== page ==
Flu kills two more children, vaccination recommended

6:20 PM, Feb 8, 2007   |    comments
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Flu shot clinics are taking place around the area, click here to find one.

If you have additional information about the two Minnesota children who died from the flu, please contact KARE 11 at news@kare11.com or by phone at: (763) 797-7215

State Health officials are sadden by the deaths of two Minnesota children from influenza. Still, they have no explanation for the odd cluster of fatalities. “It's just maybe a matter of bad luck that we happen to have three of the 13 deaths to date in the United States,” commented Deputy State Epidemiologist Richard Danila. It would seem the ultimate bad luck and yet, there is the fact that as Danila points out, “None of these children were vaccinated.” That is particularly tragic since the H1 influenza virus that led to each child’s untimely death was included in the recipe for this year’s flu vaccine. Despite the death of an otherwise healthy eight-year-old Ramsey County boy in January, it had seemed to be a slow flu season. Some parents had rushed to have their children inoculated after news broke of the boy’s death, but Danila says the majority of children in the state have not been vaccinated. “In Minnesota, we have noticed just in the last 2 or 3 weeks that we have a lot of activity picking up in children. We have seen 85 percent of our outbreaks in schools have been in the last three weeks.” In fact, there have been 224 influenza school outbreaks this year, as opposed to just 199 last season. State Health officials say the three children all had the same type of virus, but no other connections. Two 8-year olds were metro area residents, while the third was a 17 month old in greater Minnesota. “There were no links between any of these three children,” Danila insisted. “They were not in the same school system, let alone school. They didn't know each other. There's absolutely no links whatever between the three.” Parents are urged to remind their children to wash their hands frequently with soap and water and sneeze into their elbows, rather than onto their hands. They are also urging that children be vaccinated. The state has a surplus of vaccine which cannot be used next year. It can still provide protection, since it is believed that the flu season is far from over. KARE 11 and Cub Foods are holding weekend Flu Fighter clinics.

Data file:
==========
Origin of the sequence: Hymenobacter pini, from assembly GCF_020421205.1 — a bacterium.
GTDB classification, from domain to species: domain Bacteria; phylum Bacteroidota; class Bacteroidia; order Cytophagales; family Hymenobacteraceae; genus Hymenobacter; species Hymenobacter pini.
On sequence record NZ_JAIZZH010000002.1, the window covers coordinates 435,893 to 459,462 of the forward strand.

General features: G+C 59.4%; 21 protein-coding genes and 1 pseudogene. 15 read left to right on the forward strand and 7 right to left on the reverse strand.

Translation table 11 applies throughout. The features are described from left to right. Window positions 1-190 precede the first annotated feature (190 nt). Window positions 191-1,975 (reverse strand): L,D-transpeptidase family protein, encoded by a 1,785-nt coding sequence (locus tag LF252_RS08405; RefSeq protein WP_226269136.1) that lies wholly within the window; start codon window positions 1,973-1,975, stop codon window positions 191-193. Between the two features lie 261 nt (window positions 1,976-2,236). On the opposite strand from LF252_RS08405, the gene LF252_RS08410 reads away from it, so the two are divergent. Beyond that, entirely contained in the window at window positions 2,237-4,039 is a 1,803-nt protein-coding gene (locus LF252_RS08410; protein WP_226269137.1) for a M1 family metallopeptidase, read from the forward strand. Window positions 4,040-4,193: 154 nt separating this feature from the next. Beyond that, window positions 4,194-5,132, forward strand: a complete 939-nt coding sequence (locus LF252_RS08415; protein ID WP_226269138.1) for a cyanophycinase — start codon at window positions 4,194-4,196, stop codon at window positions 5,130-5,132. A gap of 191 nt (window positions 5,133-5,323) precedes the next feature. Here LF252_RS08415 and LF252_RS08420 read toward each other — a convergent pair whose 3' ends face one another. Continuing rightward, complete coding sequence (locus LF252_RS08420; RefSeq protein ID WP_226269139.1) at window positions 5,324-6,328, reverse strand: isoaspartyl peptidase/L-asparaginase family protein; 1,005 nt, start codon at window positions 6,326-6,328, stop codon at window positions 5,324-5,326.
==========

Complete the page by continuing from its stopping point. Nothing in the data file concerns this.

By Allen Costantini, KARE 11 News

(Copyright 2007 by KARE. All Rights Reserved.)

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